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Thyroid lumps 

Thyroid lumps
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date: 26 June 2019

‘Goitre’ is a clinical term defined by a thyroid enlargement above the gender- and age-specific reference range (Table 3.5.1.1). Goitre may arise from very different pathological conditions (Table 3.5.1.2) and may present with euthyroid, hyperthyroid, or hypothyroid function. On morphological grounds, a goitre may be diffuse or nodular. This chapter will focus on the pathogenesis of nontoxic goitre, also called simple or dysplastic goitre in the older literature.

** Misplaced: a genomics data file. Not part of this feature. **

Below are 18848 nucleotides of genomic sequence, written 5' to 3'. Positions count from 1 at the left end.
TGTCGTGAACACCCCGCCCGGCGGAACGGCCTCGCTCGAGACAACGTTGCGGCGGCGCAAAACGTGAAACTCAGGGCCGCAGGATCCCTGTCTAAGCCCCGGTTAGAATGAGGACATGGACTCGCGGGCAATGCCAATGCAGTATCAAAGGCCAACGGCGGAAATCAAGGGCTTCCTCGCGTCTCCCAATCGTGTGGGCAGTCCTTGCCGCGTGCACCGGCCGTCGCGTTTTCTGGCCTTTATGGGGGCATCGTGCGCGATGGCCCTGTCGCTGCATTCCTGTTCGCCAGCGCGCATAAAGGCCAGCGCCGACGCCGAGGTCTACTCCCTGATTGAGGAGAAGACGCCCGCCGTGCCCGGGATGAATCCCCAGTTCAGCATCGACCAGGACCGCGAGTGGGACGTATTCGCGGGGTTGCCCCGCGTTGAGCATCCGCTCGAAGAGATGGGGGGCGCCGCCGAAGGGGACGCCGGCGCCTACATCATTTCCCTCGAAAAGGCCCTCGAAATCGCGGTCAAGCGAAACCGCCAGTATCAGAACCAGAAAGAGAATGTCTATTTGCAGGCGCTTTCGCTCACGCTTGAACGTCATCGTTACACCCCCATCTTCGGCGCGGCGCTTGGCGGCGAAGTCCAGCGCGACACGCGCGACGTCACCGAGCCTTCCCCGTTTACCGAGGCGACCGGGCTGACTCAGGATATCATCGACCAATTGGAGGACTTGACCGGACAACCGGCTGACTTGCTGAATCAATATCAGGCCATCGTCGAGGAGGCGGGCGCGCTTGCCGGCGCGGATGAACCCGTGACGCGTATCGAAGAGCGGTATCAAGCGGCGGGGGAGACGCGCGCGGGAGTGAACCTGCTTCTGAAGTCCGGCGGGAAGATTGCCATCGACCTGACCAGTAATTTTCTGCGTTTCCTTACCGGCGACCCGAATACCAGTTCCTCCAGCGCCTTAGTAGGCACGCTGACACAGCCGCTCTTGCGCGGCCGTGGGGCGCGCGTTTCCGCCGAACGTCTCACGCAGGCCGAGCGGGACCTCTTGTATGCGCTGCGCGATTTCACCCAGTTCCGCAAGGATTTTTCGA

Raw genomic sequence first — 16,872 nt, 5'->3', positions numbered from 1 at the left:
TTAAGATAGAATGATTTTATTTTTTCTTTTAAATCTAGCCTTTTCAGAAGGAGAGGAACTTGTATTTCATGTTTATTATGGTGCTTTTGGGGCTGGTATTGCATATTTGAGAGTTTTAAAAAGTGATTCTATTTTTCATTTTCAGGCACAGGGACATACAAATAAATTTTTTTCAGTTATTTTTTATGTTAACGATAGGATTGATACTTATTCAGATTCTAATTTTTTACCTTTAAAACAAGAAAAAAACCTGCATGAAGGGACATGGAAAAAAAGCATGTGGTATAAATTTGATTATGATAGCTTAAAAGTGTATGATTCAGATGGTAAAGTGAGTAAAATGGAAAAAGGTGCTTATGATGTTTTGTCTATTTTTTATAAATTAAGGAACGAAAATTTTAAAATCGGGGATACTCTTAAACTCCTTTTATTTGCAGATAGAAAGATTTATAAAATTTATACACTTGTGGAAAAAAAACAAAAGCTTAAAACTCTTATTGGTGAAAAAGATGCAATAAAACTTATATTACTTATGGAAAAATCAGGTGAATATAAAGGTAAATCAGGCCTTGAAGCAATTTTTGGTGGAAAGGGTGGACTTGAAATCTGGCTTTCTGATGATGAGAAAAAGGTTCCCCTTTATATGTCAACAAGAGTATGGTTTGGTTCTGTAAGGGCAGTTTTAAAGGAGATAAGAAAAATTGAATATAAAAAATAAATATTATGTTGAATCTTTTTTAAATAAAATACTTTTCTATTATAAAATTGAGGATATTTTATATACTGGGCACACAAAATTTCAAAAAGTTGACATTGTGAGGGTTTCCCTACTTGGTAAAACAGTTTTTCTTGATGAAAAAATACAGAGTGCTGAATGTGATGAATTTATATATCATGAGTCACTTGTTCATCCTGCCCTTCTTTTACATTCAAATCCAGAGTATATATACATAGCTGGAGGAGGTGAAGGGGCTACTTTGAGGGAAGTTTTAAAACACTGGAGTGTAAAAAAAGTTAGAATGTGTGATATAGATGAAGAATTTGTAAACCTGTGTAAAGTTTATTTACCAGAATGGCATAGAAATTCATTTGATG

Nodular goitre can be divided into solitary nodular and multinodular thyroid disease and constitutes a complex thyroid disorder with heterogeneous morphological functional and pathogenetic properties (1). Histologically, thyroid nodules are distinguished by morphological criteria according to the World Health Organization classification (2). On functional grounds, nodules are classified as either ‘cold’, ‘normal’, or ‘hot’ depending on whether they show decreased, normal, or increased uptake on scintiscan. In contrast to solitary nodular thyroid disease, which has a more uniform clinical, pathological, and molecular picture, multinodular goitre (MNG) usually comprises a mixed group of nodular entities, i.e. one usually finds a combination of hyperfunctional, hypofunctional, or normally functioning thyroid lesions within the same thyroid gland. The overall balance of functional properties of individual thyroid nodules within an MNG ultimately determines the functional status in the individual patient, which may be euthyroidism, subclinical hyperthyroidism, or overt hyperthyroidism. On the molecular level, thyroid nodules within a nodular goitre may represent polyclonal lesions or true monoclonal thyroid neoplasia.

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